I have an understanding that this point may seem to live in the realm of the metaphysical, but I find it to be extremely important. During my tenure as the front man of a rock band there was one overriding thing I learned about communicating as a group of creatives: the MUSIC was all that mattered in the end. If what we were producing didn’t stand up to even one of our member’s musical standards, everything needed to be changed, without question. Out of loyalty to the art form we gladly obliged.
Following such a strict code of integrity ensured we only produced the highest caliber music.
The same should hold true to communication. Not only should you hold your work to the highest standards of production, you should ALWAYS appeal to the standards (and exceed the standards) of your client or management. Doing so will not only save your hide when it comes to reviews, but it ensures satisfaction and proves a valuable bargaining chip when asking for promotion or any other such consideration.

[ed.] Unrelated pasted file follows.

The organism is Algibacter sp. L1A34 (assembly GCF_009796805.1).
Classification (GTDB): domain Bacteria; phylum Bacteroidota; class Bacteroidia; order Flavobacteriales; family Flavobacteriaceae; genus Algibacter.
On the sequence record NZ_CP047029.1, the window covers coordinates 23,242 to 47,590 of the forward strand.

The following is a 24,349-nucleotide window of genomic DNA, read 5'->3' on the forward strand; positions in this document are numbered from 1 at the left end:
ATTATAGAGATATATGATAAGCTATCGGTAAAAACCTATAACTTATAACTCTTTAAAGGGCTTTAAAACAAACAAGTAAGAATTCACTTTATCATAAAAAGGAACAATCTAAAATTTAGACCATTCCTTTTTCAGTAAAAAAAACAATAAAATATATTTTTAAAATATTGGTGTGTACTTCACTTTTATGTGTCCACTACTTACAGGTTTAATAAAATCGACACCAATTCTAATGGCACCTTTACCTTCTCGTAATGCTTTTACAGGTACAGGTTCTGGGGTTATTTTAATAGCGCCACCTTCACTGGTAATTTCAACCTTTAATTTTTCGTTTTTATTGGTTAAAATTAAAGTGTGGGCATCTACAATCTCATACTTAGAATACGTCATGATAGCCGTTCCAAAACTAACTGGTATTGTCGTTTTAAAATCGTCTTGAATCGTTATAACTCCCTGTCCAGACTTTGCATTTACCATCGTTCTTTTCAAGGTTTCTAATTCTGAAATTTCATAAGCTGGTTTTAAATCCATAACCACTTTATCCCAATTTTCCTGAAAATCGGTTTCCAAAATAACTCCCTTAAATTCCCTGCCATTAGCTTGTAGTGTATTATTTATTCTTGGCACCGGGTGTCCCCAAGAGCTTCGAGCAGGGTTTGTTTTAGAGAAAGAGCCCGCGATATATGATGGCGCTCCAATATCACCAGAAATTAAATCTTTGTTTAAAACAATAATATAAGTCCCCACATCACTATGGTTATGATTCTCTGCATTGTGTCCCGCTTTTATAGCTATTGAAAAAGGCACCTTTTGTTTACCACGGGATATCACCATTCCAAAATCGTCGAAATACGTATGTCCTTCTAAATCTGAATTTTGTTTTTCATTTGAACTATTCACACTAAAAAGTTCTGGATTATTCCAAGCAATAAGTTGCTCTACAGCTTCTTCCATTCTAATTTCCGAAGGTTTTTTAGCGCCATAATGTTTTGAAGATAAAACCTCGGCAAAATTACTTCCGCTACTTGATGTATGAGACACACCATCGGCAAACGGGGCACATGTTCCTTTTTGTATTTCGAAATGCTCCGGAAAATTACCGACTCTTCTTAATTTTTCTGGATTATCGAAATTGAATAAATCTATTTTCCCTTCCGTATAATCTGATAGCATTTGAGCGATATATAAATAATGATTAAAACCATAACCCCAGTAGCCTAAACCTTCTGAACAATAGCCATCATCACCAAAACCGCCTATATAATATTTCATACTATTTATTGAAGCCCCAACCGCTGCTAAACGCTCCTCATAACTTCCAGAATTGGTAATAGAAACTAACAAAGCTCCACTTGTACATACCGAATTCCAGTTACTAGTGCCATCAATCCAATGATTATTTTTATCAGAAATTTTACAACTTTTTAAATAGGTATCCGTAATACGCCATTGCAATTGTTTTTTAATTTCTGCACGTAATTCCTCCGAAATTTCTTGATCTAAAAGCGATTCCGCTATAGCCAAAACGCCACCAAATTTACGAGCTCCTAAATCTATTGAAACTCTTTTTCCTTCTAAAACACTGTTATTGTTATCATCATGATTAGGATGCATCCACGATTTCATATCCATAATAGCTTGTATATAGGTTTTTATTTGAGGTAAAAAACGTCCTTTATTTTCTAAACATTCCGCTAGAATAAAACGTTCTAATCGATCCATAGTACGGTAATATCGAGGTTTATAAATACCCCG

4. Never Forget About Your Audience
You’ll hear me say it time and again: we wouldn’t produce or play music unless we had someone to listen to it. Sitting around and applying the discipline inherent in musicality is great for one’s personal growth, and can provide satisfaction for a time, but let’s face it: entertainment is for the enjoyment of all. What other possible end-result could there be? Following this principle, we always made it a point to identify the psycho-graphics of our audiences, and set our line-ups accordingly.
Thus the age old adage: When producing communication tactics one must ALWAYS consider the public’s needs and interests. For and extreme example, one wouldn’t promote the gala opening of a body-building gym in a geriatrics magazine. Why waste your time pitching that way?